17. You can check Ozumo's menu online (ozumo.com). A little pricey but interesting, complex, sophisticated. Plus it's simply a beautiful place to sit and indulge yourself. I'm partial to unfiltered sakes served cold. I don't think I could ever drink an ordinary hot sake again. Some, like my favorite Shirikagawa (hope I spelled that right) come served in little square wooden boxes. It seems a bit precious but it works.
  18. RG - Yeah, well, not much I can do about the name thing. I'm too lazy to invent a pseud. I think of Marimba as being very schizo. I stopped going there for dinner years ago, but we still love it for weekend lunches. The quality and uniqueness of the food is still right up there, though the service is mediocre and turnover seems high. Hold that thought about the drink. I'm game. Very cool about catering your wedding....
  19. Lulu is still there, last I looked. A perennial favorite, I've never been disappointed there.
  20. The Whole Foods store on California/Franklin is bursting with mushrooms right now. Just saw the biggest display of chanterelles ever.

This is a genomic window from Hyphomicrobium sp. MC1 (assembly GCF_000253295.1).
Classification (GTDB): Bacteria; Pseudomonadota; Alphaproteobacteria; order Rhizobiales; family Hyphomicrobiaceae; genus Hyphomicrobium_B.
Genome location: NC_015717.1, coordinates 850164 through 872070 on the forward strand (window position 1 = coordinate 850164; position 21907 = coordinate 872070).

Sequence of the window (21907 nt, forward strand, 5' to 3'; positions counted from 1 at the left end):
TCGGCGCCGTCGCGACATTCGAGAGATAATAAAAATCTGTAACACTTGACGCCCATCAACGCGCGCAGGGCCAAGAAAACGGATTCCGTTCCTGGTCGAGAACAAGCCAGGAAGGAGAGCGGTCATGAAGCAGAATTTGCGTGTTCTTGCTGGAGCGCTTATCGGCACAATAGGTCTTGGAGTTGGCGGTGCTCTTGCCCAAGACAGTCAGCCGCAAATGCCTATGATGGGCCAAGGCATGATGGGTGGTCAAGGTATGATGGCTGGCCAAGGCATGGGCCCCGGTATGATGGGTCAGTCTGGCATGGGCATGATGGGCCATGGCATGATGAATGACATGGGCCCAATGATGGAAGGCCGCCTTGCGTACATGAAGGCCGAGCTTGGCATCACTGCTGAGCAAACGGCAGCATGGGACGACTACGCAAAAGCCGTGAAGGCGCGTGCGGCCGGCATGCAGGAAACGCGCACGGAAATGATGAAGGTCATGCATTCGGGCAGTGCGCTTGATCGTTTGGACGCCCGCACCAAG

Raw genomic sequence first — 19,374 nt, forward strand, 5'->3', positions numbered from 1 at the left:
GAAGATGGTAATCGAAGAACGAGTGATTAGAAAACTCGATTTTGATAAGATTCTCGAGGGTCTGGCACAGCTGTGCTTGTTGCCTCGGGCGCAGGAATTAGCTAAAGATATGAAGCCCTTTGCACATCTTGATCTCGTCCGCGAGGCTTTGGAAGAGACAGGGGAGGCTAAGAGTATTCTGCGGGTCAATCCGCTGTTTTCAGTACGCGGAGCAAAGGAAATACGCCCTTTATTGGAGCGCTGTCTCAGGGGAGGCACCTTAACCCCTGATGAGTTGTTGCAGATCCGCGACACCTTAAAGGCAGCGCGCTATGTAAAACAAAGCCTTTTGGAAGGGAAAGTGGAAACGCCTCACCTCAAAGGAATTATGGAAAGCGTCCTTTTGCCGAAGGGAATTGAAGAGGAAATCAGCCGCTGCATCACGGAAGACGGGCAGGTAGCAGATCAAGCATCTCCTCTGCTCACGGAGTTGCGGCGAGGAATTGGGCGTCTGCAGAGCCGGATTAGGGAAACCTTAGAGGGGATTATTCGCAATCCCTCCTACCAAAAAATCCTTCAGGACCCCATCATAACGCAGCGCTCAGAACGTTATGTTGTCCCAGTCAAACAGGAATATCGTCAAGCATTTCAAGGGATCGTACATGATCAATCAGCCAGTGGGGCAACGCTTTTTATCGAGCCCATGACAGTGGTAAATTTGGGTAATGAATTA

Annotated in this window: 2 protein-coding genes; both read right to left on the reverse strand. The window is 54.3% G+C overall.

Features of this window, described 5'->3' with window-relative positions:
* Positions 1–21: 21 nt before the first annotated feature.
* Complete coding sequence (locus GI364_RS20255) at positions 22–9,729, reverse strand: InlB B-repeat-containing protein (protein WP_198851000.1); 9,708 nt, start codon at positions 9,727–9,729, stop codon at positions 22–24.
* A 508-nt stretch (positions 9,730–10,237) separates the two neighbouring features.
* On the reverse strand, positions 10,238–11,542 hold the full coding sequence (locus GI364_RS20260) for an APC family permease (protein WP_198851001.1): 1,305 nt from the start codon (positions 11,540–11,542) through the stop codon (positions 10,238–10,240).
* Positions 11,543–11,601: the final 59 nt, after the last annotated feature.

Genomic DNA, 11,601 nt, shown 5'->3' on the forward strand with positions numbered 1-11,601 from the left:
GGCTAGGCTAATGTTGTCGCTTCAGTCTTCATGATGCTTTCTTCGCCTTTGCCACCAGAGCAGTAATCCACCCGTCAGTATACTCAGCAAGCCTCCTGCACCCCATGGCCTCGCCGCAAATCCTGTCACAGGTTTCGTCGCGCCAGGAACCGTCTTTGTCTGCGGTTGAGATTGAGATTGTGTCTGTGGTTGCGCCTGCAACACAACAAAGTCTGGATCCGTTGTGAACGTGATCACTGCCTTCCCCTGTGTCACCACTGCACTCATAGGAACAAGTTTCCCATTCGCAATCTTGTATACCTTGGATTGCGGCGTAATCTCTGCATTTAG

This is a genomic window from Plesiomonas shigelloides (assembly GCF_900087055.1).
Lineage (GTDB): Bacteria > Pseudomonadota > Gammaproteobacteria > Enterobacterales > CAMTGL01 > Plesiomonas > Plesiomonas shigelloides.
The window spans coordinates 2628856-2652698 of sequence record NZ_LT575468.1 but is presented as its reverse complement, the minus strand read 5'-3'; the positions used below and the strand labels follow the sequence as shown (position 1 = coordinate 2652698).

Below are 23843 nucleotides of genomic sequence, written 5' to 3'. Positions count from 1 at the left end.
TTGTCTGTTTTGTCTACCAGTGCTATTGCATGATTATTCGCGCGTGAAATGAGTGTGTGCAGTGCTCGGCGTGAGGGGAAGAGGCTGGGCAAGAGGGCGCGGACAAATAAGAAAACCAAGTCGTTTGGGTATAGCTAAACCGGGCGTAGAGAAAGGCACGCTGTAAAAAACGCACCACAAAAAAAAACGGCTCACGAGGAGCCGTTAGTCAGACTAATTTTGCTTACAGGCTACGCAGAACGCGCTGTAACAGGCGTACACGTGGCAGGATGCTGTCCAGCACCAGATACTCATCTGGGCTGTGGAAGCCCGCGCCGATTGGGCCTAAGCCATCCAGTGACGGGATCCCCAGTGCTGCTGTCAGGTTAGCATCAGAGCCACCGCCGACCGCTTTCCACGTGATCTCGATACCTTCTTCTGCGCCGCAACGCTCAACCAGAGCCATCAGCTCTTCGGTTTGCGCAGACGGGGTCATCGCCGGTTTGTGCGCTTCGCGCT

21. Chowfun – Well. This is my first post here, and I hope I can be useful to you. First things first. Lunch on the way to Point Reyes. My first choice is the Buckeye Roadhouse, just off the Stinson Beach exit (and you don’t have to drive all the way into Mill Valley). Buckeye is simply perfect, just what the name conjures up. I won’t even try to describe it. You asked about Japanese, irrespective of cost. The coolest (and maybe priciest) Japanese in town is Ozumo on Steuart Street just off the Embarcadero. A gorgeous place with a matching menu and an impressive BP bar scene on weekday nights. Otherwise, my neighborhood favorite is Toraya on Fillmore near Pine. Interesting robata grill and impeccable dishes. Breakfast? My favorite is Home Plate on Lombard at Pierce. Haven’t been there in awhile but they have creative and perfectly executed breakfast dishes that you’ll just not find anywhere else. Expect to wait outside on weekends. Tana’s Habana is a good bet with the kids, though we go there to eat at the bar, which is a lively scene and great fun because of the very cool bartender, Jason (who is on the verge of buying the place) and who is developing a specialty in high-end rums. He treated me to a snifter of an amazing Venezuelan Aniversario recently, which was sublime in the way a very old cognac can be. A near-religious experience. Mexican? My all-time fave is still Café Marimba on Chestnut Street (just off Lombard on the way to the GG Bridge). Exquisitely prepared Oaxacan and Yucatan specialties that I’ve never seen anywhere else. The best! And just down the street a block or two, the only Chinese restaurant we go to any more, Dragon Well. Extremely popular, and for good reason. Undecided? If you’re in the same neighborhood, the block of Steiner between Lombard and Chestnut has around a dozen restaurants, all fairly casual and all good to great, including Isa, which has achieved a certain iconic status here. Speaking of neighborhoods, the four-block stretch of Polk between Union and Broaday is a treasure trove of terrific food opportunities, including the over-priced and (I think) over-rated La Folie. I think the best fish restaurant (except the Biggies, Aqua and Farallon ) in the City is there, Pesce, though it’s a bit small and maybe not so kid-friendly. If Pesce is full, a few doors down is my #2 choice, Yabbie’s Coastal Kitchen. Probably our most consistent favorite, though, is Zuni. But only in a narrow window, Sunday afternoons between around 3 and 5. It’s somewhat calm, the transitional menu is limited but superb, and best of all, you can sit downstairs and watch the kitchen prep for dinner. It’s a show so good you should be charged extra for it, watching Judy Rogers making the rounds of the stations, tasting things, tweaking the preparations. And if you care about such things, the people watching there is first-rate. Visiting celebs like that time because they’re least likely to be hassled.